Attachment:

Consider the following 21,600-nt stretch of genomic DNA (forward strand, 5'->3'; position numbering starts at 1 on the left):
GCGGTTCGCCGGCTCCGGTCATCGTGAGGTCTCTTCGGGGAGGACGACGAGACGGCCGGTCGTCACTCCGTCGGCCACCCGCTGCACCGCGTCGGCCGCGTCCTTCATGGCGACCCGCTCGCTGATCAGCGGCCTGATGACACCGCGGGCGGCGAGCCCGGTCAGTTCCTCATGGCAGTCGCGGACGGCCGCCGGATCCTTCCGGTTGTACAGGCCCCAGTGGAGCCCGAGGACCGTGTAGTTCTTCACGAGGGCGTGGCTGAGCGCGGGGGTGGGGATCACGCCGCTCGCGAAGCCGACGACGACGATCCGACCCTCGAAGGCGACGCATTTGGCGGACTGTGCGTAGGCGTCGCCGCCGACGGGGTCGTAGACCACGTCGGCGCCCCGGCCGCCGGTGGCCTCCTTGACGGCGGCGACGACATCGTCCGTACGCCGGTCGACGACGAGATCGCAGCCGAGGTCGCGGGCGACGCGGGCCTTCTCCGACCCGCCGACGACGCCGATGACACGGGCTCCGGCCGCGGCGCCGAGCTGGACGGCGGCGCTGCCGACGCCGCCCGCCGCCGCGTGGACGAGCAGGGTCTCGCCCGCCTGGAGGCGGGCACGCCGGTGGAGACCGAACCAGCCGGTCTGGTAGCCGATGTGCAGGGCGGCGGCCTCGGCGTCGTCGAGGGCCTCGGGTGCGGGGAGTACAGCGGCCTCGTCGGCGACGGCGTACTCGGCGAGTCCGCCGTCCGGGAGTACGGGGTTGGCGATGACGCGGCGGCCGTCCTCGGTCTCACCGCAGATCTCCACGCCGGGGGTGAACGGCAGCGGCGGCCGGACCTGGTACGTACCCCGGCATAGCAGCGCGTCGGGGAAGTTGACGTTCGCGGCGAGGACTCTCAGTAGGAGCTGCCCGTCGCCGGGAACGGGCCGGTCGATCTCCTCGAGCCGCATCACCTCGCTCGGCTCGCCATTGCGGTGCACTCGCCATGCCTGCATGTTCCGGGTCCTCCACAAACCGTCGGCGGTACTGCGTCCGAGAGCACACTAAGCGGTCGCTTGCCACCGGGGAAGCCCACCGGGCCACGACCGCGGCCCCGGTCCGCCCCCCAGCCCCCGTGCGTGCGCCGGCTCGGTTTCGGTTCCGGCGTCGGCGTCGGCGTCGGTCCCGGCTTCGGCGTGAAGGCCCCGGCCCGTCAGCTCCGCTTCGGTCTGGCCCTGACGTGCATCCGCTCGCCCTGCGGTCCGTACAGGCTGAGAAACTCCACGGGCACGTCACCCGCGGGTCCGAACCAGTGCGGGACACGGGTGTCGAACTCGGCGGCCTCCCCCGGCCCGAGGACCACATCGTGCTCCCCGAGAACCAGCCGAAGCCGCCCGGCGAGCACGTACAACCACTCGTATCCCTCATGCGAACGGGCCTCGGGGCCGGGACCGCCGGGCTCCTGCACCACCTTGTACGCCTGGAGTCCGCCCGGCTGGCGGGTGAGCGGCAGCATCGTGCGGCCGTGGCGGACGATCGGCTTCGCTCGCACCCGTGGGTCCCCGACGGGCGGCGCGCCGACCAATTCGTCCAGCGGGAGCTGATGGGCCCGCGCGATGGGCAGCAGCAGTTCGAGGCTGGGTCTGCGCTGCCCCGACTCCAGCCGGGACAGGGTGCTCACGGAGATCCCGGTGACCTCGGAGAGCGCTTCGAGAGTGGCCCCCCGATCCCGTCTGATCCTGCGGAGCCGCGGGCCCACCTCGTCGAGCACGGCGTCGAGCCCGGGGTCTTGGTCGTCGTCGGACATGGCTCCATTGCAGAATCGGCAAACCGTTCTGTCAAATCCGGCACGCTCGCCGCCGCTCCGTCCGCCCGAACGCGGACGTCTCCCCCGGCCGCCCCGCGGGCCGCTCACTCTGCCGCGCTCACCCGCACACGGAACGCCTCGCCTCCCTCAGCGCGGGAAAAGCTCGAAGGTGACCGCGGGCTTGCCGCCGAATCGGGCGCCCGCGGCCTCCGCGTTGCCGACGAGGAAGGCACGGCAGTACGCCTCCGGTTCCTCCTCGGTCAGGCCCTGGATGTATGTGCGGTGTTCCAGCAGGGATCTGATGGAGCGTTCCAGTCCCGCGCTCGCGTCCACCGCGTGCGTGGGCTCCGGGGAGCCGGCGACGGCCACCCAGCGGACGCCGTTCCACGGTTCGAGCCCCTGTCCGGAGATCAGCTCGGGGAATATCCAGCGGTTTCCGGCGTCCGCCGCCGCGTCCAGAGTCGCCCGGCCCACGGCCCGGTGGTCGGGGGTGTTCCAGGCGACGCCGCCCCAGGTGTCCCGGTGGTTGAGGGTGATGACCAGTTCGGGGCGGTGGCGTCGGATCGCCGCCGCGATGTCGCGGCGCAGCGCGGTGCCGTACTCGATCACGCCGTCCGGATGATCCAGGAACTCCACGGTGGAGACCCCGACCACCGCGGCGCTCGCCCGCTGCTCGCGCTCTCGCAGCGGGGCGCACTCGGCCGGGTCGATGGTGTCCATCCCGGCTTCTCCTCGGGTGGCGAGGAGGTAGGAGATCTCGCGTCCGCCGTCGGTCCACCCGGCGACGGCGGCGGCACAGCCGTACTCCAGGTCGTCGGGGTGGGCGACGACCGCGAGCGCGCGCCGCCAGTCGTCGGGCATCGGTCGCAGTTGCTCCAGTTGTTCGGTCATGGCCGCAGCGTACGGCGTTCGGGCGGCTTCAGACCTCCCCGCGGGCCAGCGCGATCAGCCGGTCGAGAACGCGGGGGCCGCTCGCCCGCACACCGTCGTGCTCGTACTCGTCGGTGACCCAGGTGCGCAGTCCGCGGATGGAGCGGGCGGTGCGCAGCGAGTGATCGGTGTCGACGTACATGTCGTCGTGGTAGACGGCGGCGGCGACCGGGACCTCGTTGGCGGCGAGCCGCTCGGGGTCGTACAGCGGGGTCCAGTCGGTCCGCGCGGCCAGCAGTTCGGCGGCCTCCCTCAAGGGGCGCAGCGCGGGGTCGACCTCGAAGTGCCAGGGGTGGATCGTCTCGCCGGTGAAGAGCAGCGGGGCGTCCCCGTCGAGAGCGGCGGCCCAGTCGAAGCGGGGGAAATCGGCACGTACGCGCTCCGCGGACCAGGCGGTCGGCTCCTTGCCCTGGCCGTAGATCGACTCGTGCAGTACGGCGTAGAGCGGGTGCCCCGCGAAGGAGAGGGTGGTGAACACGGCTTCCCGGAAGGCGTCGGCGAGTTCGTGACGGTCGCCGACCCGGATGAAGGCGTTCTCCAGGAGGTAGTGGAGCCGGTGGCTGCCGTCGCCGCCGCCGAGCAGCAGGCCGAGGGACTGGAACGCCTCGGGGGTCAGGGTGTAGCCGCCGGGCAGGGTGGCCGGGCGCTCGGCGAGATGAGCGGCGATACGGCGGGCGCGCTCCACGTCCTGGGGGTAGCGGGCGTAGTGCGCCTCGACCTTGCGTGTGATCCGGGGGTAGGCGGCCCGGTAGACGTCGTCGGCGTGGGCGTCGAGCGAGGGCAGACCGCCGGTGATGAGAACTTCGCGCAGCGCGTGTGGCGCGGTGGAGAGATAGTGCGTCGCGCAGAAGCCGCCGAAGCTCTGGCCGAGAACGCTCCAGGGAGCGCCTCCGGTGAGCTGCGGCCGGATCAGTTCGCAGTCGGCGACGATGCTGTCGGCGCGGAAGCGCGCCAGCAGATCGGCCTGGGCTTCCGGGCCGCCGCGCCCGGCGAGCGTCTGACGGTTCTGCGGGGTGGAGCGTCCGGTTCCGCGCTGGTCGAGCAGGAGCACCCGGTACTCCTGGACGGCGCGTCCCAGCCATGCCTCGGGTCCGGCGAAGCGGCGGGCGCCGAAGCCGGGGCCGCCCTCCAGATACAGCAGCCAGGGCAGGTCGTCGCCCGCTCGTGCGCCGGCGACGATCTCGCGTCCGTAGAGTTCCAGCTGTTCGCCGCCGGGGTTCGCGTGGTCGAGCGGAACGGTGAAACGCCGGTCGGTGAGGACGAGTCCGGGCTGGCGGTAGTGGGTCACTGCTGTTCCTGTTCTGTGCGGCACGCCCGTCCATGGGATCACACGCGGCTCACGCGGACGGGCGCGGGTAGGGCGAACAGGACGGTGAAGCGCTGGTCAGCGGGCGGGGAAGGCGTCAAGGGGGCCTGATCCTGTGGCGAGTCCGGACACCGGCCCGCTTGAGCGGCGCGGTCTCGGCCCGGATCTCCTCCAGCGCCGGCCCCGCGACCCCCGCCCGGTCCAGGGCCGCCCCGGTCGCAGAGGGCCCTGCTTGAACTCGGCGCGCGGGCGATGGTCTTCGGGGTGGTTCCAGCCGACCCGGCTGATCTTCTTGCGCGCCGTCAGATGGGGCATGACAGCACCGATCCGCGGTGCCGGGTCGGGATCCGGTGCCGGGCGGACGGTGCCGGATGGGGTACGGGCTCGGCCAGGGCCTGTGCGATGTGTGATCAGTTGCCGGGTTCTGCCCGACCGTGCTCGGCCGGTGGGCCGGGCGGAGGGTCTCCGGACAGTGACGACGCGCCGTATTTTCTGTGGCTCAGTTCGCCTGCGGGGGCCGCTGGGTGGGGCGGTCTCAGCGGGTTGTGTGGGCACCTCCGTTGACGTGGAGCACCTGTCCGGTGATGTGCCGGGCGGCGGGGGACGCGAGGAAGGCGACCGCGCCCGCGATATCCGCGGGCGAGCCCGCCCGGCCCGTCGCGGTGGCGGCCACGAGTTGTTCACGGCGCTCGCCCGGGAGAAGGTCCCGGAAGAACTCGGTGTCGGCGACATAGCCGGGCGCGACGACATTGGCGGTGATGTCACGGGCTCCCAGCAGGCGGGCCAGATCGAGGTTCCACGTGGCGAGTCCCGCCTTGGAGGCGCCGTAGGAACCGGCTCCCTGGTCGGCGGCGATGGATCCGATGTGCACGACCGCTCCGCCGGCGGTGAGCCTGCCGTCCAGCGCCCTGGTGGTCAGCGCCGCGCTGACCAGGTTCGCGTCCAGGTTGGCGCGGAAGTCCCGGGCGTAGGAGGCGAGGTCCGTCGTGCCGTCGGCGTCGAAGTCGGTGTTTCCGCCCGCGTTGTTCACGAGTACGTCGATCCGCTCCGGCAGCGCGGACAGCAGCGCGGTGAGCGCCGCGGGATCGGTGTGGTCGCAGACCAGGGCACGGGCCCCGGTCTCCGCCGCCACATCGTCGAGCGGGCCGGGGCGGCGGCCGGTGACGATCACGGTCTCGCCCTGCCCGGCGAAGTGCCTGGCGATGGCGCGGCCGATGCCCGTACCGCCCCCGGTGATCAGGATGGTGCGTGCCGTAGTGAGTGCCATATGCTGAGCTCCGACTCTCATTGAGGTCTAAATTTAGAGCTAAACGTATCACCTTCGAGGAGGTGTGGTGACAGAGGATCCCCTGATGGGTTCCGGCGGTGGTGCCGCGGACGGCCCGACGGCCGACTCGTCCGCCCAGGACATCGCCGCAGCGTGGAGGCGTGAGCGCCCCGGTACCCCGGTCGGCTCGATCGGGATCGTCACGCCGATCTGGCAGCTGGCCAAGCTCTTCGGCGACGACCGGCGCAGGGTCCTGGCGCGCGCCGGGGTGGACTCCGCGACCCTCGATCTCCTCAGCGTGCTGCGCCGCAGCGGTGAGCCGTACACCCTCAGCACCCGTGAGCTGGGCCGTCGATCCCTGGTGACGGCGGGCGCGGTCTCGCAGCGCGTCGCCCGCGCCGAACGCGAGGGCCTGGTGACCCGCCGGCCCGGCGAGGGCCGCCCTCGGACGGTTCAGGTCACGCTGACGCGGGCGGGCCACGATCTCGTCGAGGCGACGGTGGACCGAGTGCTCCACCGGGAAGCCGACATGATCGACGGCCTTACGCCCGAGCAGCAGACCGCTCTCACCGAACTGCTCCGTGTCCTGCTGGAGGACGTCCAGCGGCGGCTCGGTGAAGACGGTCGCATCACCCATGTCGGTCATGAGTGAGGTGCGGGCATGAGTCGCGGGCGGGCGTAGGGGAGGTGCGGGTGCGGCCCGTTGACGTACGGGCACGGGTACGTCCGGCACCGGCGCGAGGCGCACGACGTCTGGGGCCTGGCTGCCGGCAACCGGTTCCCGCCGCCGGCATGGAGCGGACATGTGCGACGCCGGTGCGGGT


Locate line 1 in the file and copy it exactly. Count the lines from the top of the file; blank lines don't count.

Consider the following 21,600-nt stretch of genomic DNA (forward strand, 5'->3'; position numbering starts at 1 on the left):